Robert Stacy McCain took issue with David Frum’s blog post arguing that defeating Obamacare may prove a pyrrhic victory for conservatives, but I actually mostly agree with what Frum wrote in this case. Just take a deep breath and give me a moment to explain. As I have written repeatedly, conservatives should not be defenders of the status quo, because we do not have a free market health care system in this country. Nearly half of health care spending is already done by the government through entitlement programs that are bankrupting us at the state and federal level, and what’s left of the private market is controlled by bad government policies. We have a tax code that discriminates against those who purchase insurance on their own rather than through their employer, which makes it impossible for somebody to take their health insurance with them from job to job and drives up costs because people always have the perception that somebody is else is picking up the tab. And those who do purchase health care on their own must navigate a highly-regulated individual insurance market in which they don’t have the freedom to purchase the amount of insurance coverage they want, because states mandate how many benefits insurers must offer.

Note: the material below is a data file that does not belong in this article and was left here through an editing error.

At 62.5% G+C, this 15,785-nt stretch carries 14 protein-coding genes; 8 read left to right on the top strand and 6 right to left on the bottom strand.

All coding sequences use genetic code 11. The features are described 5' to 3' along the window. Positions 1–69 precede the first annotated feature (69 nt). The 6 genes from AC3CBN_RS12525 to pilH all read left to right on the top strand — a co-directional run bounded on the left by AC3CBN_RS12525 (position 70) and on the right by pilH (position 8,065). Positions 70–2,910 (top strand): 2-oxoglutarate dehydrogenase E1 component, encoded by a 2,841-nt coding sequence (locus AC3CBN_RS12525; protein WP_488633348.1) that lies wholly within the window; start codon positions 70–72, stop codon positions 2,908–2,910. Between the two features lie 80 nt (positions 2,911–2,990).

So, while it’s encouraging to see the backlash against Obamacare, it’s easy to see how many of the same arguments can be turned against any future effort to pass free market reforms of the health care system. If Obama, with the full backing of AARP, can’t touch Medicare without getting scorched by seniors worried about losing coverage, then it’s difficult to see older Americans digesting conservative entitlement reform proposals. If Democrats have had to shelve even tinkering with the employer-based health system, both because of bad polling and union opposition, then its hard to see how conservatives could successfully argue that we need to move away from it. And if conservatives have gained traction by noting that Obama’s health care proposals will cause people to lose their current coverage, the argument could be turned around because transitioning to a free market system — while, in my view, much better in the long-run — would have to disrupt the employer system in a way that would likely result in some people losing current coverage. Now, as I said at the outset, I “mostly agree” with Frum, but not entirely. While watching this health care battle unfold demonstrates how difficult it would be to pass free market reforms, the passage of Obamacare would actually make real reform impossible. If we lose this battle we’ll have a massive new entitlement in place that we won’t be able to do away with and it really will be the coup de grace to limited government conservatism. I’d prefer to have a fighting chance.